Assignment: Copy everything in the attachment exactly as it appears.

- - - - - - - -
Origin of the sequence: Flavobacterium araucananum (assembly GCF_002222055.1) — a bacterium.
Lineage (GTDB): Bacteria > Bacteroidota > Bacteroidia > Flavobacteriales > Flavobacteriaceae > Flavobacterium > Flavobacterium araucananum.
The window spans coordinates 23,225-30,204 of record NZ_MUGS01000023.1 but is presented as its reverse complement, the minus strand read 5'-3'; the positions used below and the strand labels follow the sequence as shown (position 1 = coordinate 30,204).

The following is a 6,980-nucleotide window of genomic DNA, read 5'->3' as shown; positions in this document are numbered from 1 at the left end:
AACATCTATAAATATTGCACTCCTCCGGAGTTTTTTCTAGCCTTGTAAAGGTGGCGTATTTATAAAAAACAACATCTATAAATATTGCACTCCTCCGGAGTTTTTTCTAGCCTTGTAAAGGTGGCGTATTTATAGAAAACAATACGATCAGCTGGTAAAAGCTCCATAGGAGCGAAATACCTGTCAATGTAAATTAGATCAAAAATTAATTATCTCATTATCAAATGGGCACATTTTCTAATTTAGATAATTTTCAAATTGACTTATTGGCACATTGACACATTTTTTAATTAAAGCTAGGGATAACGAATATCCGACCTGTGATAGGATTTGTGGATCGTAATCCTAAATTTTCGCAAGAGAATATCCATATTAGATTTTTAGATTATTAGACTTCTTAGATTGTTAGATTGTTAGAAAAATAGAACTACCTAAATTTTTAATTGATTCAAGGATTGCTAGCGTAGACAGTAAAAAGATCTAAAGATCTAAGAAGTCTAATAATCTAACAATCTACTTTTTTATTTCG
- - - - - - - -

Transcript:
Origin of the sequence: Flavobacterium araucananum (assembly GCF_002222055.1) — a bacterium.
Lineage (GTDB): Bacteria > Bacteroidota > Bacteroidia > Flavobacteriales > Flavobacteriaceae > Flavobacterium > Flavobacterium araucananum.
The window spans coordinates 23,225-30,204 of record NZ_MUGS01000023.1 but is presented as its reverse complement, the minus strand read 5'-3'; the positions used below and the strand labels follow the sequence as shown (position 1 = coordinate 30,204).

The following is a 6,980-nucleotide window of genomic DNA, read 5'->3' as shown; positions in this document are numbered from 1 at the left end:
AACATCTATAAATATTGCACTCCTCCGGAGTTTTTTCTAGCCTTGTAAAGGTGGCGTATTTATAAAAAACAACATCTATAAATATTGCACTCCTCCGGAGTTTTTTCTAGCCTTGTAAAGGTGGCGTATTTATAGAAAACAATACGATCAGCTGGTAAAAGCTCCATAGGAGCGAAATACCTGTCAATGTAAATTAGATCAAAAATTAATTATCTCATTATCAAATGGGCACATTTTCTAATTTAGATAATTTTCAAATTGACTTATTGGCACATTGACACATTTTTTAATTAAAGCTAGGGATAACGAATATCCGACCTGTGATAGGATTTGTGGATCGTAATCCTAAATTTTCGCAAGAGAATATCCATATTAGATTTTTAGATTATTAGACTTCTTAGATTGTTAGATTGTTAGAAAAATAGAACTACCTAAATTTTTAATTGATTCAAGGATTGCTAGCGTAGACAGTAAAAAGATCTAAAGATCTAAGAAGTCTAATAATCTAACAATCTACTTTTTTATTTCG